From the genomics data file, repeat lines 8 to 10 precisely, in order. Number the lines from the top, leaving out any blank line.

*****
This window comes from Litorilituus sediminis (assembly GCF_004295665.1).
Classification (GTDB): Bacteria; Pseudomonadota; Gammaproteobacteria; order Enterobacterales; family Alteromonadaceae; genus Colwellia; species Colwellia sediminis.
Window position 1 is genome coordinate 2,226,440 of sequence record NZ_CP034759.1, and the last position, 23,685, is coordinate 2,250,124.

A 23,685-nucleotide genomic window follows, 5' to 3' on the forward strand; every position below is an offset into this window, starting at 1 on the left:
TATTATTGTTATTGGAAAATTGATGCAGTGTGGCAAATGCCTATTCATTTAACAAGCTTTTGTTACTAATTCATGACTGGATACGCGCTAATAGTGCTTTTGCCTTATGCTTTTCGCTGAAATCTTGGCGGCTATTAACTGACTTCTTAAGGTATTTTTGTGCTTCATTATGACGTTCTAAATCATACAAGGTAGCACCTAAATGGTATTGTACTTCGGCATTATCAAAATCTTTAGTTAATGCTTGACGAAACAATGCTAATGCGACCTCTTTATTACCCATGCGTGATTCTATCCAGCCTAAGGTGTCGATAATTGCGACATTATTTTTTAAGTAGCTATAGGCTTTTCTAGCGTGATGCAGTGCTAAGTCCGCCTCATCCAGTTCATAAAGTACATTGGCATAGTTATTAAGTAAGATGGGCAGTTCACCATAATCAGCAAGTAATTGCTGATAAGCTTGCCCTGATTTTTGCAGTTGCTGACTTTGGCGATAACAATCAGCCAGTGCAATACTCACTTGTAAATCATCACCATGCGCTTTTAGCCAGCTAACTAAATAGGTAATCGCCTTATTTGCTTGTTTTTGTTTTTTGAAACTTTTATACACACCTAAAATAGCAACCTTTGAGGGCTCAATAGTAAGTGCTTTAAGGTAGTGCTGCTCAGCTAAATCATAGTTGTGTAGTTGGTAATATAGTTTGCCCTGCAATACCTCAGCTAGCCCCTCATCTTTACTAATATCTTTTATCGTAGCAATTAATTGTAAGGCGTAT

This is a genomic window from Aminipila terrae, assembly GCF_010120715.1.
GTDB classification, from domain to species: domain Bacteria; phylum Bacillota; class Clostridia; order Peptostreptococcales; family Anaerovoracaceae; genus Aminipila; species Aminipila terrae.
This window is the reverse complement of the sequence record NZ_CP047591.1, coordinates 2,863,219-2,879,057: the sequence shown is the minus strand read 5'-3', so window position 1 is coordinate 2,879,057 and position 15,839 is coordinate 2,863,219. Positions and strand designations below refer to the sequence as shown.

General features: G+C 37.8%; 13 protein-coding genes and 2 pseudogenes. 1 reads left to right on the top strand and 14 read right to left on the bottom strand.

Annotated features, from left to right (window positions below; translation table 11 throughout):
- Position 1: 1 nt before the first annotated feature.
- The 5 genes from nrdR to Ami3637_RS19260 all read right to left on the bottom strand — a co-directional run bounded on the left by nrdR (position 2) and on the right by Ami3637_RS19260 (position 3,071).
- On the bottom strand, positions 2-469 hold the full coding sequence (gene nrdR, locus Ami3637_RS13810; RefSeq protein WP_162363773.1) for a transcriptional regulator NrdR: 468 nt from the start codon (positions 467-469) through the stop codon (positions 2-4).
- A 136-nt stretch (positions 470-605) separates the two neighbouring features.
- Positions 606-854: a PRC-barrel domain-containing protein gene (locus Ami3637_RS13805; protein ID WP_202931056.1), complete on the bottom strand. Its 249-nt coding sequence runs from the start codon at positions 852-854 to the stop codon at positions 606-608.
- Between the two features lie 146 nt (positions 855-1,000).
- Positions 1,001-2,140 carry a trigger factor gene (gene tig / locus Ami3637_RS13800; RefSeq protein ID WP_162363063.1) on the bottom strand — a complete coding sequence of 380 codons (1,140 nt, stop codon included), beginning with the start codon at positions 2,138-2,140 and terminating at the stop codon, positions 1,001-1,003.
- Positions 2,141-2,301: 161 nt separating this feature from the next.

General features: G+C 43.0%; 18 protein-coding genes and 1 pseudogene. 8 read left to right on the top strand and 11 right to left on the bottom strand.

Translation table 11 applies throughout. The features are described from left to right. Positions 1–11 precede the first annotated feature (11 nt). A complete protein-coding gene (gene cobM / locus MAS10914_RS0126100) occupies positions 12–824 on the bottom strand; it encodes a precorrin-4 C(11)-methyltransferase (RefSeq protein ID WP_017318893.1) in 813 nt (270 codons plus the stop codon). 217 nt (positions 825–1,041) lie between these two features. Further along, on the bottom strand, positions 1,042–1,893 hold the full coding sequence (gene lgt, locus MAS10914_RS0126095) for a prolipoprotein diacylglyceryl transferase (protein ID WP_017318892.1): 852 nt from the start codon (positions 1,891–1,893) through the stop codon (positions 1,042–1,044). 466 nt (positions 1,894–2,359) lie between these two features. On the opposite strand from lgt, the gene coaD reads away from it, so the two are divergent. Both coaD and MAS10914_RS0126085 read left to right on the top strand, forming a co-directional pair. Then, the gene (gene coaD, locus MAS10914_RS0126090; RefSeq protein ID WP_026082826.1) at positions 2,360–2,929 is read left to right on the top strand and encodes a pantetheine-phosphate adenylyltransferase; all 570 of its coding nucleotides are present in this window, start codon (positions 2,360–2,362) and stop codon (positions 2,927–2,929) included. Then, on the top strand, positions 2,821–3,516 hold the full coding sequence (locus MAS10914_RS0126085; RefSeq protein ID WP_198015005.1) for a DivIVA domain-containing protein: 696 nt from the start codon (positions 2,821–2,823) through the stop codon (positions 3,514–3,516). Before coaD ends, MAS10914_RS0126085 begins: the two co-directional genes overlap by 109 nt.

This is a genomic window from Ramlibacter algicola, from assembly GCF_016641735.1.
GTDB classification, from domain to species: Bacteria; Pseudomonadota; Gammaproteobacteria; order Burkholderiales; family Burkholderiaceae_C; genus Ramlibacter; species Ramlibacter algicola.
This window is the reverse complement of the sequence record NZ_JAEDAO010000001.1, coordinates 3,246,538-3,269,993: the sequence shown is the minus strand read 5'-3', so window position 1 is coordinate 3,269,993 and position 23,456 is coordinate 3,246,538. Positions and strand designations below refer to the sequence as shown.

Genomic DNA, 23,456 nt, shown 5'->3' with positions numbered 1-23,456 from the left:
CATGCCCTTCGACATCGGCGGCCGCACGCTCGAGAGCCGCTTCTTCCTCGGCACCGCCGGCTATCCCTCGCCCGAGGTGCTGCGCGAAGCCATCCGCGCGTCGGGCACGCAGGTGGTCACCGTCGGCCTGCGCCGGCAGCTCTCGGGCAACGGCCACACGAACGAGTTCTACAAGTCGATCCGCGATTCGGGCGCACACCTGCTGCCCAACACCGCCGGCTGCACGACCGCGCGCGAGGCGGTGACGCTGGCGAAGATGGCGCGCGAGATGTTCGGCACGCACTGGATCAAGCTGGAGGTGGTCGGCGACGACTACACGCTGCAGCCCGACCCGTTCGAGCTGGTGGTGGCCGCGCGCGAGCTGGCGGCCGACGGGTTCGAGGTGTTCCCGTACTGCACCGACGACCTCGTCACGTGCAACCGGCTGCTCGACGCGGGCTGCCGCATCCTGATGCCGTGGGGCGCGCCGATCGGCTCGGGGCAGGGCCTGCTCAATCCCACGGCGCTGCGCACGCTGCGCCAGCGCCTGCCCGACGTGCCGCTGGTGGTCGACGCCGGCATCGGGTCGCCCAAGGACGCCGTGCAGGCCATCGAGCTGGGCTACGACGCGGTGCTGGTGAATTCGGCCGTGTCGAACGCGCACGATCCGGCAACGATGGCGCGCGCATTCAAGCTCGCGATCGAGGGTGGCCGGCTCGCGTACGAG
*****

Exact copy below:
This window is the reverse complement of the sequence record NZ_CP047591.1, coordinates 2,863,219-2,879,057: the sequence shown is the minus strand read 5'-3', so window position 1 is coordinate 2,879,057 and position 15,839 is coordinate 2,863,219. Positions and strand designations below refer to the sequence as shown.

General features: G+C 37.8%; 13 protein-coding genes and 2 pseudogenes. 1 reads left to right on the top strand and 14 read right to left on the bottom strand.

Annotated features, from left to right (window positions below; translation table 11 throughout):